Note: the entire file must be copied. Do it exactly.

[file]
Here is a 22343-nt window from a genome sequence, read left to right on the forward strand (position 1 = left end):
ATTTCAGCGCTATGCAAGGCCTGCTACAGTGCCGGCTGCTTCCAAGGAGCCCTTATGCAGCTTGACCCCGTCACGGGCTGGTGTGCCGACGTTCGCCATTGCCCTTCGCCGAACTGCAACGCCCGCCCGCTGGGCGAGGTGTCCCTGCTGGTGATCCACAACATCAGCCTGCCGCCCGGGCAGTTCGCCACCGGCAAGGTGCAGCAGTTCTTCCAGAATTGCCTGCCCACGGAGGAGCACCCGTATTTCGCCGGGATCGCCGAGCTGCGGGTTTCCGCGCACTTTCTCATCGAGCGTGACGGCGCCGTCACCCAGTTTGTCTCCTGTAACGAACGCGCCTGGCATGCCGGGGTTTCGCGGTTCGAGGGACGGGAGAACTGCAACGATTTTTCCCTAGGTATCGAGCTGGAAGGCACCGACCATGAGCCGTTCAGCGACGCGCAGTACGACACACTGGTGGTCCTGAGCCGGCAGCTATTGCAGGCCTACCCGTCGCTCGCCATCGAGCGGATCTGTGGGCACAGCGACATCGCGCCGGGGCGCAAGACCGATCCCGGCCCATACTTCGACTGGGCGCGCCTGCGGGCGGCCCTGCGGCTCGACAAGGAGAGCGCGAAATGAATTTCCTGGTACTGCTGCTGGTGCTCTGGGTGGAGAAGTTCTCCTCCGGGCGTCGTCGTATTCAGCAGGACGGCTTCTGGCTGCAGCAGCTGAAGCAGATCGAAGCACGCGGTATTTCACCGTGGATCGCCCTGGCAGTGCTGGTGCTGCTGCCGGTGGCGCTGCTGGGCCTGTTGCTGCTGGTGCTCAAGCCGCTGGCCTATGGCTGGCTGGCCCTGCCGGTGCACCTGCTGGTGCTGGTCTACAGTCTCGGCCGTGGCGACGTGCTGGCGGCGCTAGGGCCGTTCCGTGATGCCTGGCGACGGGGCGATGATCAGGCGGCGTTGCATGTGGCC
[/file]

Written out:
Here is a 22343-nt window from a genome sequence, read left to right on the forward strand (position 1 = left end):
ATTTCAGCGCTATGCAAGGCCTGCTACAGTGCCGGCTGCTTCCAAGGAGCCCTTATGCAGCTTGACCCCGTCACGGGCTGGTGTGCCGACGTTCGCCATTGCCCTTCGCCGAACTGCAACGCCCGCCCGCTGGGCGAGGTGTCCCTGCTGGTGATCCACAACATCAGCCTGCCGCCCGGGCAGTTCGCCACCGGCAAGGTGCAGCAGTTCTTCCAGAATTGCCTGCCCACGGAGGAGCACCCGTATTTCGCCGGGATCGCCGAGCTGCGGGTTTCCGCGCACTTTCTCATCGAGCGTGACGGCGCCGTCACCCAGTTTGTCTCCTGTAACGAACGCGCCTGGCATGCCGGGGTTTCGCGGTTCGAGGGACGGGAGAACTGCAACGATTTTTCCCTAGGTATCGAGCTGGAAGGCACCGACCATGAGCCGTTCAGCGACGCGCAGTACGACACACTGGTGGTCCTGAGCCGGCAGCTATTGCAGGCCTACCCGTCGCTCGCCATCGAGCGGATCTGTGGGCACAGCGACATCGCGCCGGGGCGCAAGACCGATCCCGGCCCATACTTCGACTGGGCGCGCCTGCGGGCGGCCCTGCGGCTCGACAAGGAGAGCGCGAAATGAATTTCCTGGTACTGCTGCTGGTGCTCTGGGTGGAGAAGTTCTCCTCCGGGCGTCGTCGTATTCAGCAGGACGGCTTCTGGCTGCAGCAGCTGAAGCAGATCGAAGCACGCGGTATTTCACCGTGGATCGCCCTGGCAGTGCTGGTGCTGCTGCCGGTGGCGCTGCTGGGCCTGTTGCTGCTGGTGCTCAAGCCGCTGGCCTATGGCTGGCTGGCCCTGCCGGTGCACCTGCTGGTGCTGGTCTACAGTCTCGGCCGTGGCGACGTGCTGGCGGCGCTAGGGCCGTTCCGTGATGCCTGGCGACGGGGCGATGATCAGGCGGCGTTGCATGTGGCC